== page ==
It’s just a story

Two weeks ago I looked at the bookings for the 8 week mindfulness course that was due to start in a fortnight: two people. Usually by that point the course would be over half booked, with the remaining few places going in the last couple of weeks. Unlike previous courses I had started to promote the course very late and as I looked at the two bookings my inner critic started with its opinions  “you’ve failed”, “that’s it, you’ll have to cancel it now”, “If you were any good at what you do you would have had it booked up by now”, “just give up, you see you can’t do this”. I even had the thought that perhaps this was the end of me running the 8 week course, that no-one was interested in it any more. 

As I listened to this I reflected that I had a choice, to go with this story, or to create the intention to run the course and have it full. I briefly thought of canceling, as my logical mind was saying there was no way in two weeks that I could get it to its full capacity of 14 people. I even had a call that day from the venue asking me if I was sure I wanted the booking as they had someone else who wanted to book it. In that moment on the ‘phone I decided, and said, “yes, I’m confirming the booking”. As I hung up I had a moment of thinking “what have I done, that was a chance to cut my losses and shift the course to the New Year.” But I made the resolve that the course would go ahead. Two people had already booked on and I knew how disappointing I would find it to be told something I was eager to attend had been canceled so I decided to make it happen.

The first night of the course was last night, and it was fully booked, with 14 people attending. 

What had happened in those two weeks? 

As I heard the self-judging narrative of the inner critic telling me I had failed, I told myself: “It’s just a story”. I have no foreknowledge of the future, so any statement about two weeks in the future is not a fact, it’s an opinion. As my mind told me its opinion: “this is a disaster, there’s going to be so few people there at the session, it won’t work” I kept reminding myself: “thoughts are not facts” and reflected: “it’s just a story” and reminded my self that if I act from a place of ‘not knowing’ in this present moment, from an attitude of being open to any possible outcome, then there is a freedom to make any choice.  And I chose to create the story: “I will have a full course”.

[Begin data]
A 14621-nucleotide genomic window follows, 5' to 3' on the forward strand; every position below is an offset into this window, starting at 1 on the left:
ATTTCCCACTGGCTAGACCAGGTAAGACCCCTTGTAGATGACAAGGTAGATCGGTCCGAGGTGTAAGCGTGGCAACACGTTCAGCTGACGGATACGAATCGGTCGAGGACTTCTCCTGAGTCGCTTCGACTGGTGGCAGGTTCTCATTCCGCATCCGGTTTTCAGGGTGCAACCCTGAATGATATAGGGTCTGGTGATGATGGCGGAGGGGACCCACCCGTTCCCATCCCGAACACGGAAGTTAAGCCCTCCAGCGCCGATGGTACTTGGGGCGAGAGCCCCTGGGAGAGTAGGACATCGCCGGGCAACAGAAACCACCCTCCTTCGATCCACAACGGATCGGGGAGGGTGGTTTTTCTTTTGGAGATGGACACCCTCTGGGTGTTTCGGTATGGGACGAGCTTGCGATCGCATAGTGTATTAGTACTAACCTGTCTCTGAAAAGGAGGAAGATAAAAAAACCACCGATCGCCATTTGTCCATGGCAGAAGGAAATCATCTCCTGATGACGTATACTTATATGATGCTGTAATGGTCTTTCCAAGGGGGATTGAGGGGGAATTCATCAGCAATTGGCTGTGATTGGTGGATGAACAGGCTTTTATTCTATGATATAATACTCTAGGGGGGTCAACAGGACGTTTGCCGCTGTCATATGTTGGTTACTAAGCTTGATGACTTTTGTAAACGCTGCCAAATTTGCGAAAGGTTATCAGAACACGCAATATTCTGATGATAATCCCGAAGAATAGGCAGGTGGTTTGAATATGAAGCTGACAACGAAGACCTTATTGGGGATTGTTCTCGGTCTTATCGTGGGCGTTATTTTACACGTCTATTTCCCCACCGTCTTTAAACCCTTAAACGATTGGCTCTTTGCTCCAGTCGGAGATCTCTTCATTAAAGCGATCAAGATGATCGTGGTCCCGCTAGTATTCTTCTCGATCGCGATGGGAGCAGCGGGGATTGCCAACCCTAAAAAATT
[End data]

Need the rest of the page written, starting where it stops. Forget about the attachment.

Once I was focused on this intention my mind then turned to considering how to make this a possibility. I took various practical measures to promote the event itself: posting on Facebook groups, sending an email out to the group and contacting friends to ask if they would share  with their networks. But more was needed as I had already done this before and it had not brought in many bookings. 

Creative thinking rather than catastrophising

A course I went on years ago talked a lot about creating from nothing – from a space that is free from all the views and opinions and beliefs that we usually impose on ourselves. This space of open possibility allows the mind to play and re-create itself rather than live constrained by the limitations of the old familiar beliefs and self-view. As I stayed with this sense of open possibilities, it suddenly occurred to me that I could use a skills sharing web site I had been told about recently,, to find someone who could create a Facebook ad for me and after three days of running the ad I had 50 contact details of people all interested in attending a free taster session introducing the 8 week mindfulness course. I then invited a few people who had attended previous 8 week courses to come and talk at the taster session about their experience. Fifteen people came to the taster session held this Monday just gone and two of those people signed up to the course whilst others expressed interest in the Spring course.